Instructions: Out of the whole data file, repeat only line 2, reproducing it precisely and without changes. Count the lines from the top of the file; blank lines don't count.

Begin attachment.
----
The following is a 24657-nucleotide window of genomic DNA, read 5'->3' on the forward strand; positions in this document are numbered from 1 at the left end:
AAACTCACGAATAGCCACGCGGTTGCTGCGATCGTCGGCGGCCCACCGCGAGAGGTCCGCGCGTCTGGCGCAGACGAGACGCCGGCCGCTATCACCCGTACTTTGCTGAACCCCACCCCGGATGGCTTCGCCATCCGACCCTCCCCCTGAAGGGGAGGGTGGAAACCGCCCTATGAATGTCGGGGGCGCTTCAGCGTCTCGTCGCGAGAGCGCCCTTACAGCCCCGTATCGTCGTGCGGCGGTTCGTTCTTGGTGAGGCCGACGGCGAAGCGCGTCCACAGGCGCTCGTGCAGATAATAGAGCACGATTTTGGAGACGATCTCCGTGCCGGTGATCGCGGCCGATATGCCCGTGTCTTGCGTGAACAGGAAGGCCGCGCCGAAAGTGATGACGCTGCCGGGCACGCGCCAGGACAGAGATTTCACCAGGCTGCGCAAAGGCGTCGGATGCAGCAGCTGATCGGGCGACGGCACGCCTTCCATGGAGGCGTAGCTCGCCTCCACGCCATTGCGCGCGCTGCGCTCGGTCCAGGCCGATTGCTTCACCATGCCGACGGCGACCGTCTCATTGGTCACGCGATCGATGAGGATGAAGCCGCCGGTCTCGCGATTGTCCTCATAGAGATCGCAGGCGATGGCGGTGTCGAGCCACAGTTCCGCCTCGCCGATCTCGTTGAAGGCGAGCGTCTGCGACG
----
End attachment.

AAACTCACGAATAGCCACGCGGTTGCTGCGATCGTCGGCGGCCCACCGCGAGAGGTCCGCGCGTCTGGCGCAGACGAGACGCCGGCCGCTATCACCCGTACTTTGCTGAACCCCACCCCGGATGGCTTCGCCATCCGACCCTCCCCCTGAAGGGGAGGGTGGAAACCGCCCTATGAATGTCGGGGGCGCTTCAGCGTCTCGTCGCGAGAGCGCCCTTACAGCCCCGTATCGTCGTGCGGCGGTTCGTTCTTGGTGAGGCCGACGGCGAAGCGCGTCCACAGGCGCTCGTGCAGATAATAGAGCACGATTTTGGAGACGATCTCCGTGCCGGTGATCGCGGCCGATATGCCCGTGTCTTGCGTGAACAGGAAGGCCGCGCCGAAAGTGATGACGCTGCCGGGCACGCGCCAGGACAGAGATTTCACCAGGCTGCGCAAAGGCGTCGGATGCAGCAGCTGATCGGGCGACGGCACGCCTTCCATGGAGGCGTAGCTCGCCTCCACGCCATTGCGCGCGCTGCGCTCGGTCCAGGCCGATTGCTTCACCATGCCGACGGCGACCGTCTCATTGGTCACGCGATCGATGAGGATGAAGCCGCCGGTCTCGCGATTGTCCTCATAGAGATCGCAGGCGATGGCGGTGTCGAGCCACAGTTCCGCCTCGCCGATCTCGTTGAAGGCGAGCGTCTGCGACG